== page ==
Like many other western states, Utah is deeply conflicted about environmental issues. One of the most conservative states in the nation, Utah has always been very business-oriented, especially toward the historic extractive industries such as mining, logging, and agriculture. Utah has also proved to be very friendly to the military; large portions of northeastern Utah are under Pentagon control as bases, weapons research areas, and munitions dumps.
On the other hand, tourism and high-tech industries are breathing life into Utah's economy. Tourism brings in 18 million visitors a year, making it the single largest employer in Utah. Wasatch Front cities are experiencing a phenomenal boom in population growth and new, low-environmental-impact industry. A large part of the reason for this modern migration is Utah's quality of life—pristine wilderness and world-class outdoor recreation are available right out the back door. The interests of the tourist industry and new residents are often at odds with the interests of the state's traditional power base. The state finds itself in the crosshairs of the battle to save or level the West.
The early Mormon pioneers came from well-watered New York and New England and the rich Midwestern prairies. When they arrived in Utah, they set about transforming the desert, following the scripture that says the desert will blossom as a rose. Brigham Young encouraged this endeavor, saying that God would change the climate, giving more water if the settlers worked to establish agriculture.
So the settlers planted fruit orchards, shade trees, and grass, turning the desert into an oasis. They built dams and created reservoirs. They dug canals, piping water from farther and farther away, turning the desert green.
Utah now has the second highest per-capita water use in the nation, despite having experienced many years of drought and being the second driest state in the United States.
Water conservationists maintain that Utah residents, including state officials in charge of water-use policy, have not let go of 19th-century ideals about water development and conservation. The state's current goal is to cut water use by 25 percent over the next 50 years, which environmentalists see as incredibly wishy-washy.
Meanwhile, many individuals view the drought as a wake-up call and see water conservation and native-plant landscaping as the way of the new Utah pioneer.
All-terrain vehicles (ATVs) or off-road vehicles (ORVs) have gone from being the hobby of a small group of off-road enthusiasts to being one of the fastest growing recreational markets in the country, and these dune-buggies-on-steroids are having a huge impact on public lands. The scope of the issue is easy to measure. In 1979, there were 9,000 ORVs registered in Utah. In 2005, there were 150,000. In addition, the power and dexterity of the machines has greatly increased. Now essentially military-style assault machines that can climb near-vertical cliffs and clamber on any kind of terrain, ORVs are the new "extreme sports" toys of choice, and towns like Moab  are now seeing more visitors coming to tear up the back country on ORVs than to mountain bike. The problem is that the ATVs are extremely destructive to the delicate natural environment of deserts and canyonlands, and the more powerful, roaring, exhaust-belching machines put even the most remote and isolated areas within reach of large numbers of people.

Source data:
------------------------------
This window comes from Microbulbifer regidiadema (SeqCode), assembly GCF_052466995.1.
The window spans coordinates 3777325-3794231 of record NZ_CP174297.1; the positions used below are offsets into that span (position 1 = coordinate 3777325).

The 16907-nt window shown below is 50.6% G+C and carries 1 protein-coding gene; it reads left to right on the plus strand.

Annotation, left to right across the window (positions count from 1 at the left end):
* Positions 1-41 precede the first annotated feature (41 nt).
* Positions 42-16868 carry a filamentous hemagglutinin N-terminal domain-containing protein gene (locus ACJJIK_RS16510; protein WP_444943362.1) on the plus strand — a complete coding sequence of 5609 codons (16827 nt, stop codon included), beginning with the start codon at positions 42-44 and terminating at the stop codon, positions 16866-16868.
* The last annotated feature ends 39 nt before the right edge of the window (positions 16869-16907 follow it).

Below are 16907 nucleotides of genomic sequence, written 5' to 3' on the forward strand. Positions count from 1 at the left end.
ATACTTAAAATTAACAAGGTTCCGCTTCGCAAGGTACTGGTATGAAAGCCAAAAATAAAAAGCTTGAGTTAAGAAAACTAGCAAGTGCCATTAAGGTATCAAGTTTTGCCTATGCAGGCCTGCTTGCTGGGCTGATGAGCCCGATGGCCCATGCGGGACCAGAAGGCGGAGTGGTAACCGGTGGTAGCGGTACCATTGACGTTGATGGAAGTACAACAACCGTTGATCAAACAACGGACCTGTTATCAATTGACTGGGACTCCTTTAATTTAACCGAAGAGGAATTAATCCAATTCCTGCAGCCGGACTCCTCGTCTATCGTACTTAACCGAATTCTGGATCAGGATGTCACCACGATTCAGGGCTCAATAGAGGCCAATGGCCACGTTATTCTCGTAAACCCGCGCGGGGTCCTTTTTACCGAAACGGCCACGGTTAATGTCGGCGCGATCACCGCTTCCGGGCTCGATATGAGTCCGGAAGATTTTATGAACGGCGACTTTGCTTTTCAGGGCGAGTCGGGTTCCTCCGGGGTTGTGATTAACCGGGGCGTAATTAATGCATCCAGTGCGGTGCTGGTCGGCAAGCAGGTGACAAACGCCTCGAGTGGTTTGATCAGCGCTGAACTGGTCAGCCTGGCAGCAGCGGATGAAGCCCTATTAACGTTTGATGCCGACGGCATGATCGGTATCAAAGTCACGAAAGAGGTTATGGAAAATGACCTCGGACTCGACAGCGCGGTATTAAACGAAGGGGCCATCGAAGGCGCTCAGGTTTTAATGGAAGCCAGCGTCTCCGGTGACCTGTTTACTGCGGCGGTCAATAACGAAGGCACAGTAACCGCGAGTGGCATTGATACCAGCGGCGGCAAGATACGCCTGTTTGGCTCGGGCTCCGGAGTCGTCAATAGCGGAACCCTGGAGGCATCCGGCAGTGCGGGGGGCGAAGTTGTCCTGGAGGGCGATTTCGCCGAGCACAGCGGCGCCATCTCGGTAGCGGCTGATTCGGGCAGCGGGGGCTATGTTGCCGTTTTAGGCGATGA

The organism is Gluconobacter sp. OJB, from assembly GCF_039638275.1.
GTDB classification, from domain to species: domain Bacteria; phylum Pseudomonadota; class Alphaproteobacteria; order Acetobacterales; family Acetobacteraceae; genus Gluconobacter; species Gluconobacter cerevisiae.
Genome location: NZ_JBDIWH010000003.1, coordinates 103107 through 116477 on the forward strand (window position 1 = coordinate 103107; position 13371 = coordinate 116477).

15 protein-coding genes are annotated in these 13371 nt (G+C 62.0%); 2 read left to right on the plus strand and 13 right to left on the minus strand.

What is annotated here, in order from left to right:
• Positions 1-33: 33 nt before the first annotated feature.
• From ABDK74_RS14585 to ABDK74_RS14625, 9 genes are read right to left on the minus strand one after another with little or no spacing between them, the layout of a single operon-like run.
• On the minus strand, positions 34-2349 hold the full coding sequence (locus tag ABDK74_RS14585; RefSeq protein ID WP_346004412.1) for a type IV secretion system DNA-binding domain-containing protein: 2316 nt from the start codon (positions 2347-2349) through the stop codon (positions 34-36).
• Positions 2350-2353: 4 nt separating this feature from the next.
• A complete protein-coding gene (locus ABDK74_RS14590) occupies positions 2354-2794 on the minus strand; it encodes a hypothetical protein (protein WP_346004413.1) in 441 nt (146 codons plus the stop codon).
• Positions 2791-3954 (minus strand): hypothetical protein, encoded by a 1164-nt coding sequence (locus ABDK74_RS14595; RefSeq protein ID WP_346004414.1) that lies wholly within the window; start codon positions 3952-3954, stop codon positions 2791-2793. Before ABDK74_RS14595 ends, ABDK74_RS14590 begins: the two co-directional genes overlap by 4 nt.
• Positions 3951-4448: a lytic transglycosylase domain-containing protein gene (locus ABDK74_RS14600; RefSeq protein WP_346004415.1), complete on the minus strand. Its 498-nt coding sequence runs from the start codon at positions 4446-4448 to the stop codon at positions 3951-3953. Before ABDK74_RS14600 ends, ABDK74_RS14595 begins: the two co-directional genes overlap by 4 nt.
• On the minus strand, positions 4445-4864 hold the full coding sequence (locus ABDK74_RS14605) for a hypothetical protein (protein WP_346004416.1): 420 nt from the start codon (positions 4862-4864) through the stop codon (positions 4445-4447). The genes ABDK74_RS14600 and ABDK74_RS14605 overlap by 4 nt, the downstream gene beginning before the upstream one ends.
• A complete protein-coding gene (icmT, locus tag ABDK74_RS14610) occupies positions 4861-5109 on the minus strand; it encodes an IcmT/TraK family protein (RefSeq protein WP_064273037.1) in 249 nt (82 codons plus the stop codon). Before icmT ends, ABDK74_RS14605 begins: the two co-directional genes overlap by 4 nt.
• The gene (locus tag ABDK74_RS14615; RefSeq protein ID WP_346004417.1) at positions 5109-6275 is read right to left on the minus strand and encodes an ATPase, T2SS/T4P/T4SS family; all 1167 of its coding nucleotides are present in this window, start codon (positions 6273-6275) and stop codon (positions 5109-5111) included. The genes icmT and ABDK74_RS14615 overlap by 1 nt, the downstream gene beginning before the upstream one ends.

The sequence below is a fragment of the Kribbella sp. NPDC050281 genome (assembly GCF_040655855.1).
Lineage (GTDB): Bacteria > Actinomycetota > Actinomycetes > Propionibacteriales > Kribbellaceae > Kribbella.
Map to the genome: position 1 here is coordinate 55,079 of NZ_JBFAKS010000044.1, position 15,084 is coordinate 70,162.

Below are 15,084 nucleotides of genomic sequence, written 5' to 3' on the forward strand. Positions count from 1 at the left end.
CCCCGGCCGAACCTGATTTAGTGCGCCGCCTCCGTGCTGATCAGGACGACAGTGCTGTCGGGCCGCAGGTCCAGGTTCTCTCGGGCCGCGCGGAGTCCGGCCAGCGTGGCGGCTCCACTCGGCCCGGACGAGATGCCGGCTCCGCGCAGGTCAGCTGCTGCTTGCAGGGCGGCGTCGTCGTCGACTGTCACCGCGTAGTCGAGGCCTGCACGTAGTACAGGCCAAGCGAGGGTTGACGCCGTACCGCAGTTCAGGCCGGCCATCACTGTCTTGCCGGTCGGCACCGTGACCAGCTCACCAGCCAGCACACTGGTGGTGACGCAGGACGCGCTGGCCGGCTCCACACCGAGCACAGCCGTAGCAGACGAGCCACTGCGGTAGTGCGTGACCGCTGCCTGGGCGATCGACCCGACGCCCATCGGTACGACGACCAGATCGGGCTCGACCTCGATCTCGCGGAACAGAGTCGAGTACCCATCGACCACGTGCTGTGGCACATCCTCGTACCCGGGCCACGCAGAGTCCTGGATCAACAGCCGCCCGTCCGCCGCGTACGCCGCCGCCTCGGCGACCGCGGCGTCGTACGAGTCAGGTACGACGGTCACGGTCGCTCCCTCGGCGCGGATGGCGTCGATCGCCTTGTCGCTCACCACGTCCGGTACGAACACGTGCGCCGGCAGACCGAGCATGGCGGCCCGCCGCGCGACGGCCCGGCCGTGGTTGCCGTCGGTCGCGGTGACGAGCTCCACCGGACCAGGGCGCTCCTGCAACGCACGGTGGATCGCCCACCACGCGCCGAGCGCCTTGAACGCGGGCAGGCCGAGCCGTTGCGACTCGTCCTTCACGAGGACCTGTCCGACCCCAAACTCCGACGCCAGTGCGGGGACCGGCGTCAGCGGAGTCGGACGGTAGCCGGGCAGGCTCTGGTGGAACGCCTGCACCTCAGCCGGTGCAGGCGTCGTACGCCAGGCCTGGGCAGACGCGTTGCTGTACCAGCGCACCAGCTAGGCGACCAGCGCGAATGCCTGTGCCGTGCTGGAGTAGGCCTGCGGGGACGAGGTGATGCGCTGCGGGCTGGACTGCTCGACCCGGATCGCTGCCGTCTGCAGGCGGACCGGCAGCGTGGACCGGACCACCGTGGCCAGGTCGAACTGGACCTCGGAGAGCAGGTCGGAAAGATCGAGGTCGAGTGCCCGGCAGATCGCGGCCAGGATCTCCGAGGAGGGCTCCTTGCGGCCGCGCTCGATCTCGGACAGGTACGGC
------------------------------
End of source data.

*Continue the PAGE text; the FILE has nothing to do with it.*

Between the two camps—one which would preserve the public land and protect the ancient human artifacts found in remote canyons, the other which sees public land as a playground to be zipped over at high speed—is the BLM. The Moab BLM office has seemed to favor the ATV set, abdicating its role to protect the land and environment for all. Or so thought an alliance of eight environmental groups called the Southern Utah Wilderness Alliance (SUWA) who took the BLM to court to force it to comply with existing laws and create—and enforce—designated ATV trails in wilderness study areas. While lower courts found in favor of the environmental alliance, in 2004 the U.S. Supreme Court reversed the decision. Meanwhile, the Moab area, the San Rafael Swell near Hanksville, and the Vermillion Cliffs near Kanab are seeing unprecedented levels of ORV activity. Groups like the SUWA have regrouped and developed new strategies to force the BLM to shoulder its responsibility for environmental stewardship of public land. For more information see the SUWA website (www.suwa.org ).